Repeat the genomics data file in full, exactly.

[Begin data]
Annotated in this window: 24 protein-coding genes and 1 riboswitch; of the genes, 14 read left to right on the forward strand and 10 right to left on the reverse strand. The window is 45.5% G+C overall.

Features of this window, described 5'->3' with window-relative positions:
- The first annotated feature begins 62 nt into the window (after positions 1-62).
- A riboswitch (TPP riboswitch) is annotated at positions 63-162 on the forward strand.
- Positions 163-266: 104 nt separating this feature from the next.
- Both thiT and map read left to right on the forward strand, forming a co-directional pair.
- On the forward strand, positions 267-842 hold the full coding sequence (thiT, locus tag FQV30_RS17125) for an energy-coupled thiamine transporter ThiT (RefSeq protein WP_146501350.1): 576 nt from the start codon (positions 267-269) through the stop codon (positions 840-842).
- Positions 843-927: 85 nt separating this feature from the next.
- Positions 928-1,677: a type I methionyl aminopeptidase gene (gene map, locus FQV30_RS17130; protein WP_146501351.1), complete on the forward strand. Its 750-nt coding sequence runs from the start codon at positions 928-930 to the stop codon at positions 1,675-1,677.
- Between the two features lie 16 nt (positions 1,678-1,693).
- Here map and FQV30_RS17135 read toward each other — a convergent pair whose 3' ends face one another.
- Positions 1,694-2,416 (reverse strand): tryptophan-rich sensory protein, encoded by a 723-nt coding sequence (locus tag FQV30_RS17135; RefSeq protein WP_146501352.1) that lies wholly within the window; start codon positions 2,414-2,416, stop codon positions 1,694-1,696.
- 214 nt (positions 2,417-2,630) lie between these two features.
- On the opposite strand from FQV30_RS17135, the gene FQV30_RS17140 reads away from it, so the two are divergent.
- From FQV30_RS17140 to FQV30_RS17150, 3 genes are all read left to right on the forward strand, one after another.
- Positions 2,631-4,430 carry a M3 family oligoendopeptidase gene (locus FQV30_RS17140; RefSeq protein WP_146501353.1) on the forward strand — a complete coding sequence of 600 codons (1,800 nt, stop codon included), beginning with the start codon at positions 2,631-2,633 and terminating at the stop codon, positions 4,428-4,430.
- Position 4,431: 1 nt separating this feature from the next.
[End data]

Annotated in this window: 24 protein-coding genes and 1 riboswitch; of the genes, 14 read left to right on the forward strand and 10 right to left on the reverse strand. The window is 45.5% G+C overall.

Features of this window, described 5'->3' with window-relative positions:
- The first annotated feature begins 62 nt into the window (after positions 1-62).
- A riboswitch (TPP riboswitch) is annotated at positions 63-162 on the forward strand.
- Positions 163-266: 104 nt separating this feature from the next.
- Both thiT and map read left to right on the forward strand, forming a co-directional pair.
- On the forward strand, positions 267-842 hold the full coding sequence (thiT, locus tag FQV30_RS17125) for an energy-coupled thiamine transporter ThiT (RefSeq protein WP_146501350.1): 576 nt from the start codon (positions 267-269) through the stop codon (positions 840-842).
- Positions 843-927: 85 nt separating this feature from the next.
- Positions 928-1,677: a type I methionyl aminopeptidase gene (gene map, locus FQV30_RS17130; protein WP_146501351.1), complete on the forward strand. Its 750-nt coding sequence runs from the start codon at positions 928-930 to the stop codon at positions 1,675-1,677.
- Between the two features lie 16 nt (positions 1,678-1,693).
- Here map and FQV30_RS17135 read toward each other — a convergent pair whose 3' ends face one another.
- Positions 1,694-2,416 (reverse strand): tryptophan-rich sensory protein, encoded by a 723-nt coding sequence (locus tag FQV30_RS17135; RefSeq protein WP_146501352.1) that lies wholly within the window; start codon positions 2,414-2,416, stop codon positions 1,694-1,696.
- 214 nt (positions 2,417-2,630) lie between these two features.
- On the opposite strand from FQV30_RS17135, the gene FQV30_RS17140 reads away from it, so the two are divergent.
- From FQV30_RS17140 to FQV30_RS17150, 3 genes are all read left to right on the forward strand, one after another.
- Positions 2,631-4,430 carry a M3 family oligoendopeptidase gene (locus FQV30_RS17140; RefSeq protein WP_146501353.1) on the forward strand — a complete coding sequence of 600 codons (1,800 nt, stop codon included), beginning with the start codon at positions 2,631-2,633 and terminating at the stop codon, positions 4,428-4,430.
- Position 4,431: 1 nt separating this feature from the next.